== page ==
Running is one of the world's most popular forms of exercise. 

It is a fantastic way to improve fitness and heart health, aid in weight loss and reduce stress.

Every year more and more people take up running but unfortunately end up injured.

In fact, over half of runners will find themselves sidelined with an injury with overuse being the main reason. 

Although it is a great form of exercise, running is a very repetitive stress, placing a great deal of work on the muscles and joints of your lower body, hips and low back.

The repetitive stress of running causes damage at muscles like your calves, quads, IT band, hip flexors and low back. 

This causes these muscles to stiffen and shorten resulting in an increase in injury at those muscles as well as the joints they attach to. 

It is crucial as runners to combat these issues with both dedicated and specific flexibility and mobility work to keep you performing at the highest levels and keep you injury free.

Let's get into the 4 BEST stretches for runners. 

#1 Deep Squat Belly Breathing

The deep squat belly breathing is our favorite total-body stretch for runners. It reverses the extended running posture by putting you into a flexed spine position and actually calms your entire body including your nervous system and heart rate. This makes it a great drill to do before bed as well. The deep squat position stretches and calms your overworked lats, low back, hip flexors, IT band, quads and calves. Hit this drill before and after your runs. 

Key Points:

  • Grab a post at hip height with both hands
  • Start feet together, about 6 inches from post
  • Keep heels flat and drop as low as possible into squat position
  • Think of melting into squat
  • Inhale easily through nose and exhale long and slow through mouth
  • Hold position for 10 deep breaths

#2 Wall Quad Stretch 

One of the most overworked muscles of runners are the quads or front of your thigh. They act as a decelerator, helping dampen the forces with each foot strike as well as help propel you up those long hills. Stiffness and shortening of your quads will ultimately lead to a decrease in performance as you loose the ability extend your hips and produce force. This can also lead to knee issues as short quads begin to pull and tug on your knee.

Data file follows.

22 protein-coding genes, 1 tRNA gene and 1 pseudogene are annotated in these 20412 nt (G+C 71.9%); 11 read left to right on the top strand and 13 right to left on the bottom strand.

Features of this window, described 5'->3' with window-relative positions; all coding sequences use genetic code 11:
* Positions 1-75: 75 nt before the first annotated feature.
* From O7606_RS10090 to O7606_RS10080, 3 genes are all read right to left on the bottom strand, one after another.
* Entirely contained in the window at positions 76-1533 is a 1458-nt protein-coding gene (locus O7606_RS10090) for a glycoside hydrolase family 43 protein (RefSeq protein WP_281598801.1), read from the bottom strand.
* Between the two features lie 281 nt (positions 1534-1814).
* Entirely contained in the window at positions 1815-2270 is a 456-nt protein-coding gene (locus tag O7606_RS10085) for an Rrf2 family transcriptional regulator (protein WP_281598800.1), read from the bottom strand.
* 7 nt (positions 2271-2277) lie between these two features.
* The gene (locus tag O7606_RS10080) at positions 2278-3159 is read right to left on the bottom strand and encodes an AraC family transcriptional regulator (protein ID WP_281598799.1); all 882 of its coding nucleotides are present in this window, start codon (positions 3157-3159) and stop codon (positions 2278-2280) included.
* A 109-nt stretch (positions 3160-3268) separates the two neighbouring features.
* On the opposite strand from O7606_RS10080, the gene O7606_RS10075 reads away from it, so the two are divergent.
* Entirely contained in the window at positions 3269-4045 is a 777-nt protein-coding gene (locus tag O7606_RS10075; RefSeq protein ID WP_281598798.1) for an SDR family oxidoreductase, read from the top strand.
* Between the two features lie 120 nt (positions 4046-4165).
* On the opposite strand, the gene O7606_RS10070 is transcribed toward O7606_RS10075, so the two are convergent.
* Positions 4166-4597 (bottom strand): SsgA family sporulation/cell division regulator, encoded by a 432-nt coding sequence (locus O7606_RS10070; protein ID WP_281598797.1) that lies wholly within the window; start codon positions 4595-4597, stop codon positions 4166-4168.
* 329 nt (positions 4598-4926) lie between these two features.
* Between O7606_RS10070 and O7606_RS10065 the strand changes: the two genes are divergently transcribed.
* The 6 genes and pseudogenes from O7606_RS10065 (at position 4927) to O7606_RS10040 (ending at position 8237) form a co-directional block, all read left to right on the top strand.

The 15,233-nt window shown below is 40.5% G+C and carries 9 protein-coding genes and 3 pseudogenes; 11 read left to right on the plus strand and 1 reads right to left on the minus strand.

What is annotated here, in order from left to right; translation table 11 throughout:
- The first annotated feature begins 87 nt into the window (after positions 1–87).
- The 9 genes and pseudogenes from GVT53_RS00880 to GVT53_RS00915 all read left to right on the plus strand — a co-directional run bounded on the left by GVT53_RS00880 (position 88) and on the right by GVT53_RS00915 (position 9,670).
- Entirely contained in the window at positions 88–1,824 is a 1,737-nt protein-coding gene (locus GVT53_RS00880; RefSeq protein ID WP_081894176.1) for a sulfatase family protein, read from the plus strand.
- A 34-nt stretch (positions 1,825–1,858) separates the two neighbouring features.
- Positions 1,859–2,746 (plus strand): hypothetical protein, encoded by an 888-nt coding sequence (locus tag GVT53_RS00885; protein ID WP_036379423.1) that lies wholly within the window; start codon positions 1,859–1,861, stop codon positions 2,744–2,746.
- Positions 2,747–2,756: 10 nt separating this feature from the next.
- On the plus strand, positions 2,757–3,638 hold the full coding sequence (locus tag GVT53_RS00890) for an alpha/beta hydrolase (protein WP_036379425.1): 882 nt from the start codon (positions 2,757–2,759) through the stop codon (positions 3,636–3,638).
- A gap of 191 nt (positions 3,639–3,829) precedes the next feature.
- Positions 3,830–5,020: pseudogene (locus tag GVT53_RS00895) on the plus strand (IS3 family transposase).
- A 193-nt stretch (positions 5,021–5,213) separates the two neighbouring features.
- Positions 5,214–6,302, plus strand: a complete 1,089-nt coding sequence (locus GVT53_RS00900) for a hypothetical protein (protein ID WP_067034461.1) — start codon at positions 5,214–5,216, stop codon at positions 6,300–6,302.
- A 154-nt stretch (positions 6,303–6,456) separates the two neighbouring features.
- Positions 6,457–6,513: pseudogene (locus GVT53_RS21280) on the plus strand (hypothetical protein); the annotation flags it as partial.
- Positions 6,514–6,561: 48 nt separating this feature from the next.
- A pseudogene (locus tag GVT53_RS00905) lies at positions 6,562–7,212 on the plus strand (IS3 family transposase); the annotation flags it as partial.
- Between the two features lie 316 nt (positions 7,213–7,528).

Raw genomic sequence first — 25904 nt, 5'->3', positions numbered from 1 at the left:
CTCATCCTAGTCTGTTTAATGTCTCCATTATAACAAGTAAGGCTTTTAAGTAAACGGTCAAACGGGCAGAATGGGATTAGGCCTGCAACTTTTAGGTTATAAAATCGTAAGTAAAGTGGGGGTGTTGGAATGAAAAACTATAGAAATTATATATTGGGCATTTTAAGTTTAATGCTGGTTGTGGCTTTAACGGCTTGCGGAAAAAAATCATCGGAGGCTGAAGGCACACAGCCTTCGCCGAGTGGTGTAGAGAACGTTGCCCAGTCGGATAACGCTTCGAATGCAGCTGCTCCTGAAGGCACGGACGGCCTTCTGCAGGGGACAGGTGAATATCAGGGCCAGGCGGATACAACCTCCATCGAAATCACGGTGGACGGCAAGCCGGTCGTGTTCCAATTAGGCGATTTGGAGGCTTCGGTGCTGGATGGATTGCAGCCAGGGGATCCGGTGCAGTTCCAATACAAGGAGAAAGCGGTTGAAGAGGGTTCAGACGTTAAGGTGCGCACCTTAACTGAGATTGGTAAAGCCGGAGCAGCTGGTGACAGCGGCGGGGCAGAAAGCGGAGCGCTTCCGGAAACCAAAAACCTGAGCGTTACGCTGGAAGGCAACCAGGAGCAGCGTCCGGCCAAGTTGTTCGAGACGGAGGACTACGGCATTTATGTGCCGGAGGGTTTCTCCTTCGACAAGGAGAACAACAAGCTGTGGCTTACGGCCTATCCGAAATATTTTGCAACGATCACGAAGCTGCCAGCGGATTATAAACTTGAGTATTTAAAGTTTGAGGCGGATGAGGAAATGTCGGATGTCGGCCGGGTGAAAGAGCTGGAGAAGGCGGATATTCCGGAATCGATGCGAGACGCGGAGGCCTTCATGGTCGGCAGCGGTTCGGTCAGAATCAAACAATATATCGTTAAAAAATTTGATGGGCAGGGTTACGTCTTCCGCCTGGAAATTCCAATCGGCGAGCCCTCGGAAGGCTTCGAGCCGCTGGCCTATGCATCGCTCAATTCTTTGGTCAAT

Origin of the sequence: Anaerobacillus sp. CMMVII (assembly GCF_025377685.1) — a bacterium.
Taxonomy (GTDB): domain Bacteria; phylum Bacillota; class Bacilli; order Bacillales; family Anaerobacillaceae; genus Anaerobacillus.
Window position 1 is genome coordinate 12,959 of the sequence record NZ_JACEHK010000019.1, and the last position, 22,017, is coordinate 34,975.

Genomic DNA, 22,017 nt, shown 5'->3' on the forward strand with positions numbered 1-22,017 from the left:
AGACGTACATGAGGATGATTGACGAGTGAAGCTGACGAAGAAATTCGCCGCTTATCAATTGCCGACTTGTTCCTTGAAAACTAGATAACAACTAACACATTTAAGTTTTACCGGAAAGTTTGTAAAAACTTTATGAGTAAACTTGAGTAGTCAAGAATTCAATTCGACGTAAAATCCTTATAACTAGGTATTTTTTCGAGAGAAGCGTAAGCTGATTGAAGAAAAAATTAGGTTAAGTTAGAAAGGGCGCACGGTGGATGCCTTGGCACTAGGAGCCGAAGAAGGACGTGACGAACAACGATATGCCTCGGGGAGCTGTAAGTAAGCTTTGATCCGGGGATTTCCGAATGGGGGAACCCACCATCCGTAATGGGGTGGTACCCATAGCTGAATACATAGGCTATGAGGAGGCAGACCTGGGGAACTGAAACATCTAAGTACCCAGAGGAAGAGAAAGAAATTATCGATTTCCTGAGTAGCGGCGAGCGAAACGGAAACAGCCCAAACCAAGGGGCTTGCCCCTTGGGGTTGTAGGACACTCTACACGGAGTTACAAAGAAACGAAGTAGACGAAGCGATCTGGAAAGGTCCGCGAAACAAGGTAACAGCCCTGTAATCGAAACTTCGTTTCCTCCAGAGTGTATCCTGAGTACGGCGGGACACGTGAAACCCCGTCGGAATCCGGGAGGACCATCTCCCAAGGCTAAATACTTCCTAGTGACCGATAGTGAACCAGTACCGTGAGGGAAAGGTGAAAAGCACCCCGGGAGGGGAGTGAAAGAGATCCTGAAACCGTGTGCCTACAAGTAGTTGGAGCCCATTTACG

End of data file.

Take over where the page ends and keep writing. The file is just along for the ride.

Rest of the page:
Key Points:

  • Start on one knee with back foot on wall
  • The closer your back knee is to wall the more quad stretch you will get
  • Stay tall with stomach braced
  • Feel stretch through front of thigh
  • Perform after run
  • Hold for 10 deep breaths/leg

#3 Pigeon Stretch

The pigeon stretch is our favorite hip and glute stretch. Your glutes are responsible for propelling you forward as well as stabilizing your knee and pelvis as you run. As you can imagine they get over worked and stiff. Decreases in range of motion at your hips is a great way to cause excessive movement and irritation at your low back and knee. Keep those hips moving well. 

Key Points:

  • Start with one knee and foot out front
  • Weight should be in hands and on shin and knee of front leg
  • Try to get front shin parallel to shoulders
  • Rotate shoulders towards lead knee
  • Feel stretch in hip of front leg
  • Perform after your run
  • Hold for 10 deep breaths/side

#4 Down-Dog Calf Stretch

Your calves or the muscles on the back of your shins take a real beating when you run. They are responsible for accepting force and the push-off phase of every stride you take. Your calves actually attach to the fascia that starts on the bottom of your feet. It is crucial for the health of your feet, ankles, calves and knees to keep the flexibility of your calves. Our favorite calf stretch is the down-dog.

Key Points:

  • Start in push-up position with hands under shoulders
  • Push your hips as high as you can and heels flat as possible
  • Feel stretch in back of heel and shin
  • Perform after each run 
  • Hold for 10 deep breaths